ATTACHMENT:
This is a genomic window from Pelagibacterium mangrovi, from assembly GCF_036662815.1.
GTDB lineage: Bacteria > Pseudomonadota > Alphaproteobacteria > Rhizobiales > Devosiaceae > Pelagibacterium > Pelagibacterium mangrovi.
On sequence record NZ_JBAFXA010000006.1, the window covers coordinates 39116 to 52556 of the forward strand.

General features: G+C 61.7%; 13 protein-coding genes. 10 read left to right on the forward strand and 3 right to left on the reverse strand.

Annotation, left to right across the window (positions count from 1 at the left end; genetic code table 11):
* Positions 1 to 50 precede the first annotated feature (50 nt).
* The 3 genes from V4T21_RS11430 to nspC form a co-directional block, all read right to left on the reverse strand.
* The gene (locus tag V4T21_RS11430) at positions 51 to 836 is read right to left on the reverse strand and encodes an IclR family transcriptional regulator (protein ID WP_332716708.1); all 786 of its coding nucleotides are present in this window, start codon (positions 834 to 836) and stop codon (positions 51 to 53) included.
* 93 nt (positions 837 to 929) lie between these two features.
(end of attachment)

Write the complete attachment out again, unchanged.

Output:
This is a genomic window from Pelagibacterium mangrovi, from assembly GCF_036662815.1.
GTDB lineage: Bacteria > Pseudomonadota > Alphaproteobacteria > Rhizobiales > Devosiaceae > Pelagibacterium > Pelagibacterium mangrovi.
On sequence record NZ_JBAFXA010000006.1, the window covers coordinates 39116 to 52556 of the forward strand.

General features: G+C 61.7%; 13 protein-coding genes. 10 read left to right on the forward strand and 3 right to left on the reverse strand.

Annotation, left to right across the window (positions count from 1 at the left end; genetic code table 11):
* Positions 1 to 50 precede the first annotated feature (50 nt).
* The 3 genes from V4T21_RS11430 to nspC form a co-directional block, all read right to left on the reverse strand.
* The gene (locus tag V4T21_RS11430) at positions 51 to 836 is read right to left on the reverse strand and encodes an IclR family transcriptional regulator (protein ID WP_332716708.1); all 786 of its coding nucleotides are present in this window, start codon (positions 834 to 836) and stop codon (positions 51 to 53) included.
* 93 nt (positions 837 to 929) lie between these two features.